Magazine article The Christian Century

Expecting

Magazine article The Christian Century

Expecting

Article excerpt

Mary said, "Here am I, the servant of the Lord; let it be to me according to your word" [Luke 1:38].

THE FEELINGS of a teenaged mother are described by Joyce Maynard in her novel Baby Love:

Wanda is thinking about last winter, when she was pregnant. Expecting, is how Mrs. Ramsay used to put it. Back when it seemed exciting to step on the scale and find out she'd gained another two pounds. Of course, she loves Melissa more than anything in the world and she wouldn't trade her for any other baby or even change the little red birthmark on her forehead. Of course having a real baby you can cuddle and wash and put outfits on is better than just imagining. But back in January it was like carrying around this fancy package, looking at it every day, wondering what's inside. As long as you don't open it you can always pretend it might be a diamond ring or the keys to a moped or something. Once you open it, there will always be a million things that won't be inside, even if what's there is what you wanted the most. You've got it. You just aren't expecting anymore, that's all.

The mainspring of our culture's Christmas celebration is this sense of expectation. Enormous energies are expended, all pointing toward the climactic moment, Christmas morning, when presents are opened and, at least in theory, joy explodes. By four o'clock on Christmas afternoon it's all over, and we experience what Charles Schultz in "Peanuts" has dubbed the "post-Christmas letdown."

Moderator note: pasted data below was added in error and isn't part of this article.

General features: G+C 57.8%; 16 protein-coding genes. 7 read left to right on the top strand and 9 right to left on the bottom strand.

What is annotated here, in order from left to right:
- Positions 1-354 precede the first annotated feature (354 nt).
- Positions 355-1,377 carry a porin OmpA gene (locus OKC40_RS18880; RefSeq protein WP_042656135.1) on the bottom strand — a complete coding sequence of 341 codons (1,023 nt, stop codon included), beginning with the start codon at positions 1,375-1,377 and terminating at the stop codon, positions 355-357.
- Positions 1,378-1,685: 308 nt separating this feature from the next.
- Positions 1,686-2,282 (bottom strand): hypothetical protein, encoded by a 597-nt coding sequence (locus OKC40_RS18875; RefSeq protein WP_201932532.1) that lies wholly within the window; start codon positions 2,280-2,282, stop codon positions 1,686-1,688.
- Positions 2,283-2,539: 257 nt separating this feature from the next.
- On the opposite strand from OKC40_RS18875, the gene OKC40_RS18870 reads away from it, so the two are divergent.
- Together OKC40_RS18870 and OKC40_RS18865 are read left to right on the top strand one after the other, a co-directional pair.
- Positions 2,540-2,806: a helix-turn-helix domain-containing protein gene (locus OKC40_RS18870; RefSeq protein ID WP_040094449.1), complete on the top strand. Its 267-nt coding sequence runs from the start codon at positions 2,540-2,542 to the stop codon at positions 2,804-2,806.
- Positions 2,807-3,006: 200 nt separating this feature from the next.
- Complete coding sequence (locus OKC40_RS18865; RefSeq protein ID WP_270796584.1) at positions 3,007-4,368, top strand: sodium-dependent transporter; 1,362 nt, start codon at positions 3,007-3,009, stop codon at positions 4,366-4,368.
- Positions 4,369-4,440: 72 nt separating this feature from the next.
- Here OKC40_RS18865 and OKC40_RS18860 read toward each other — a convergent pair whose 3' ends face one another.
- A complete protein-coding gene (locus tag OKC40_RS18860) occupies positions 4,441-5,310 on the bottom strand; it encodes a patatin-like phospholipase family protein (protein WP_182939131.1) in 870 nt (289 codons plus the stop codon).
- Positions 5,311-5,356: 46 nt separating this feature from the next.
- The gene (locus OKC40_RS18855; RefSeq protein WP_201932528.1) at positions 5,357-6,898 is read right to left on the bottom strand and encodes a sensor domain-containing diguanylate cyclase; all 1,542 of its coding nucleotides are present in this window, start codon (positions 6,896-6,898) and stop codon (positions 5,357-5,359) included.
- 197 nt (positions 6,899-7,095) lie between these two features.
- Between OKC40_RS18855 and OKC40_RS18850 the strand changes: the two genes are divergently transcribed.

Much of the burden of this annual frenzy falls on women. Flogged ever onward by women's magazines to ereate the "merriest Christmas ever," exhausted mothers shuttle frantically from kitchen to shopping mall to post office to school, all on top of the normal load of daily work, chores and concerns. In churchgoing families, Mommy has an even heavier agenda--pageant and choir rehearsals, extra liturgical events, more and more cookies to bake--and an extra spiritual load as well: to "put Christ back into Christmas," to ensure that Christmas is not only the perfect family holiday but the perfect spiritual experience as well.

I find myself wondering what Mary expected when the angel told her she was expecting. Her song of praise, the Magnificat, envisions a whole new world of God's making, in which God's humble servant is noticed, chosen, lifted up and given a great task to do with joy; where the mighty are put down from their seats, the meek exalted and the hungry fed--a world in which God's promises are fulfilled in the sight of all. …

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